Many parents today are finding their children have autism, and while there are many resources available for children with autism and their families—there are still a lot of questions out there. One of the many questions that parents have has to do with Tylenol and autism and whether there is any correlation between the two.
What Are the Tylenol Autism Lawsuits About?
The primary reason that so many people are asking about Tylenol and autism has to do with the recent lawsuits from parents of children with autism and the medication.
Tylenol, or acetaminophen, is a popular over-the-counter pain relief medication. For many years, Tylenol was recommended as the safest option for pregnant women who have occasional mild or moderate pain during pregnancy.
And while many women took this medication while pregnant to help with aches and pains, research is indicating that taking Tylenol while pregnant may increase the risk of having a baby with autism. The first and most important thing to realize is that these lawsuits are coming from situations where women are taking Tylenol every day or regularly during their pregnancy.
Pregnancy can come with a lot of discomfort and many women just don’t feel like themselves every day while they are pregnant. This can make it easy to want to take Tylenol every day to counteract these feelings. However, this is not a safe or doctor-recommended practice.
However, this new evidence that is linking Tylenol to autism has created a growing number of product liability lawsuits against Tylenol and other generic acetaminophen manufacturers. Some parents are also filing lawsuits against retailers like Wal-Mart who are selling these products without proper warning labels.
This onslaught of lawsuits has raised many eyebrows not only among parents but doctors and researchers as well who want to learn more about the potential link between this product and autism rates in children.
For many years, there has been no known “cause” for autism, and many experts believe it is a combination of genetics and outside influences. It’s important to note that these studies and the subsequent lawsuits are not saying that Tylenol in pregnancy will always cause autism, but it is suggesting a link between the two and highlighting a significant risk that can come from taking this medication while pregnant.
What Studies Are Saying
These lawsuits all stemmed from an original 2018 study where researchers did a meta-analysis of numerous studies on mothers and their children. There were seven total studies that looked at 132,738 pairs of mothers and their children.
These studies followed these mothers and their children over time periods ranging from three years to 11 years, depending on the individual study. These studies followed these pairs using questionnaires, interviews and other self-reports on their medication usage to determine what products they used during pregnancy.
This analysis found that there was a 20% higher risk of autism in children who had a prolonged exposure to acetaminophen during the fetal development. Essentially, mothers who took Tylenol on a regular basis throughout their pregnancy were 20% more likely to have a child on the autism spectrum disorder. This was in comparison to mothers who didn’t take Tylenol while pregnant or who only took the over-the-counter medication a handful of times during their pregnancy.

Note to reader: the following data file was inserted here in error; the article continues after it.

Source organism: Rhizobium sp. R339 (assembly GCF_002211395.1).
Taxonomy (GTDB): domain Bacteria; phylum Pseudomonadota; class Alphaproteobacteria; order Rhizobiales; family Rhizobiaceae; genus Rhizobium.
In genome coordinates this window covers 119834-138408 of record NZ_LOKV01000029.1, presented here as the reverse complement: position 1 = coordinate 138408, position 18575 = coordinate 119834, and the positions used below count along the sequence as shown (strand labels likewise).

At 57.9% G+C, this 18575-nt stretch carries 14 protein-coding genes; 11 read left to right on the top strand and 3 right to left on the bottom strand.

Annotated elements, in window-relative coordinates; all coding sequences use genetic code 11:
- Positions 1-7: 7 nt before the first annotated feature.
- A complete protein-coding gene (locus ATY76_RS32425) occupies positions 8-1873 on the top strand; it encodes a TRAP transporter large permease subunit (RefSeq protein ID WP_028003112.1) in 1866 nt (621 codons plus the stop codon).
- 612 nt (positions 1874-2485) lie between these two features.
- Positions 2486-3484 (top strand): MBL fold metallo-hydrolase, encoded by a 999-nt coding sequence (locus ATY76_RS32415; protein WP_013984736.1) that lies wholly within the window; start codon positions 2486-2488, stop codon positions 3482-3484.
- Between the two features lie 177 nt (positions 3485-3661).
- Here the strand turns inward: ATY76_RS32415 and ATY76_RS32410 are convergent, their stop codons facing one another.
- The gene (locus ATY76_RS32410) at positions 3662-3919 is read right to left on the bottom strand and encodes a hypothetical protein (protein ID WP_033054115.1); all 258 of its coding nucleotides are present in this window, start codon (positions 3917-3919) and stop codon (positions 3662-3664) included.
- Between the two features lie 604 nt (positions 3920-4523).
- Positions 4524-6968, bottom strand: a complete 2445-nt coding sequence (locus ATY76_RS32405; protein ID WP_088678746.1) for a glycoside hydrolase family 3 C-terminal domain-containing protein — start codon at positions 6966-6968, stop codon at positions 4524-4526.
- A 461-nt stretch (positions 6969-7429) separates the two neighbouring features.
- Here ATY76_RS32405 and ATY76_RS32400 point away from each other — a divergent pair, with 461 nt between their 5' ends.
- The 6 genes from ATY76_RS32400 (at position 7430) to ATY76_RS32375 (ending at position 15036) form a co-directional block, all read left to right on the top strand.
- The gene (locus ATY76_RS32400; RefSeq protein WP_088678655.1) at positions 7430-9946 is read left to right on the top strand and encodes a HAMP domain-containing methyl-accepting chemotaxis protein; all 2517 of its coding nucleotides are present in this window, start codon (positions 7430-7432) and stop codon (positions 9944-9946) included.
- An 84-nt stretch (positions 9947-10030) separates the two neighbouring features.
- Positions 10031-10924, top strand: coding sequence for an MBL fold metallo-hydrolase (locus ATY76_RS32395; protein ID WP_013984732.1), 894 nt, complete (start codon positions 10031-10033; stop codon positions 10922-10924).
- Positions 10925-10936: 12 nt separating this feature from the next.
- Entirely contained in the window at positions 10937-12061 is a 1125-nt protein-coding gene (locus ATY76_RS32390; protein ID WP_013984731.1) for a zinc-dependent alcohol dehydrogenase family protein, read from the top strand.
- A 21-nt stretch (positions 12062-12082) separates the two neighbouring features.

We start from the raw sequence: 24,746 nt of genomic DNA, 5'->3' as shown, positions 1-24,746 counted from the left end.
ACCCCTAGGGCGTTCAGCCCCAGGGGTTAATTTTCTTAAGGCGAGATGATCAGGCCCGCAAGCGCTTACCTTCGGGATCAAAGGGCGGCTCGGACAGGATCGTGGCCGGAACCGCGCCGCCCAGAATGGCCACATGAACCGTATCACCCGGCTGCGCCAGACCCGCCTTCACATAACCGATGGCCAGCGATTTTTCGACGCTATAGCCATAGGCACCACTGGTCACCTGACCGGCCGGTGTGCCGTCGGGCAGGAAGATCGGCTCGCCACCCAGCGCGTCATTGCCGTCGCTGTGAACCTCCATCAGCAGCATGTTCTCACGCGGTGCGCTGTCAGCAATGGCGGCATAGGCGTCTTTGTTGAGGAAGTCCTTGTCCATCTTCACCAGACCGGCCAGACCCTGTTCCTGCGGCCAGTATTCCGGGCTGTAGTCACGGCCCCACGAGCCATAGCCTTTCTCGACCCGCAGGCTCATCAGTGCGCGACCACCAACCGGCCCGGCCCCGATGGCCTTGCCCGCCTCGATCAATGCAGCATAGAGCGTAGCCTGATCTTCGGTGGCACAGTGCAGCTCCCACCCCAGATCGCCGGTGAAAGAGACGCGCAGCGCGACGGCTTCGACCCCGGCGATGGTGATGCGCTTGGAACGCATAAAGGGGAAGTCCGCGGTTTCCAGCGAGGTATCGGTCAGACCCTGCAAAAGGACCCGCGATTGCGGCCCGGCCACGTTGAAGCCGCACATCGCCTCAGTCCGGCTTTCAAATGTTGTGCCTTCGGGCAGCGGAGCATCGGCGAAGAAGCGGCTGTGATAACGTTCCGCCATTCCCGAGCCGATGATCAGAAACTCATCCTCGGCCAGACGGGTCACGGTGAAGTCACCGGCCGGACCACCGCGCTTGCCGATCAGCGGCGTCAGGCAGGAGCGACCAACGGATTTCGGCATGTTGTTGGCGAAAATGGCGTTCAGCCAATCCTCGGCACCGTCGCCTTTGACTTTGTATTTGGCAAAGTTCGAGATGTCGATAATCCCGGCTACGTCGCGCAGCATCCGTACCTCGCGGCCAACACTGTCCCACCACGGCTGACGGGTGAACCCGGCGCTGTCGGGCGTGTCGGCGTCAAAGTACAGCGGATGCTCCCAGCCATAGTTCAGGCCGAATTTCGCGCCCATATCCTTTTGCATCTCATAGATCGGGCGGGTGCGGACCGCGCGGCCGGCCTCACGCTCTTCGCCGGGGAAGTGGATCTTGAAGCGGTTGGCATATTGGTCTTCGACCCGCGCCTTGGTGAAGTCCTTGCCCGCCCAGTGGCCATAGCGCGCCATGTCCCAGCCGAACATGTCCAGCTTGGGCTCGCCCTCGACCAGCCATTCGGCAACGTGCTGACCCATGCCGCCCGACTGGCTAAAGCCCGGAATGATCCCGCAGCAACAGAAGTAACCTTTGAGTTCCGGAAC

This study also looked at ADHD in children. This can sometimes go hand-in-hand with autism. The studies found that women who took Tylenol, or a generic version of Tylenol, consistently throughout their pregnancy, had a 30% higher chance of having a child with ADHD. While these reports are significant and should be taken seriously—and they are now the basis for new lawsuits, there is still additional research that needs to be done.
However, it is important to note that this study found that women who take small amounts of acetaminophen periodically throughout their pregnancy, didn’t present as high of a risk. In one study, researchers found that women who took Tylenol for fewer than eight days didn’t have an increased risk of having a child with autism.
Is Acetaminophen Safe During Pregnancy?
As all of this information about Tylenol and pregnancy comes to light—one of the biggest questions that parents have is simply, “so, is acetaminophen safe during pregnancy?” This is actually a rather complex question. Most experts would agree that if you have debilitating pain that is disrupting your everyday life during pregnancy or a serious fever, it is OK to take acetaminophen occasionally. It’s just important to not take Tylenol every-day or regularly.
The most important thing that experts are telling pregnant women and mothers is not to panic. There is still more research to be done on this topic and in most situations the moderate “increased risk” of autism only comes from mothers who are taking Tylenol every day. If you took Tylenol regularly during pregnancy and are noticing developmental delays, it is always a good idea to go to your pediatrician with questions—just as you would with any type of delay with your child.
When it comes to whether or not to take Tylenol during pregnancy—the best course of action is to discuss this with your doctor. You should always ask questions before taking acetaminophen or any other over-the-counter medication while pregnant. Your doctor will always be the best resource for information about pregnancy and your health.
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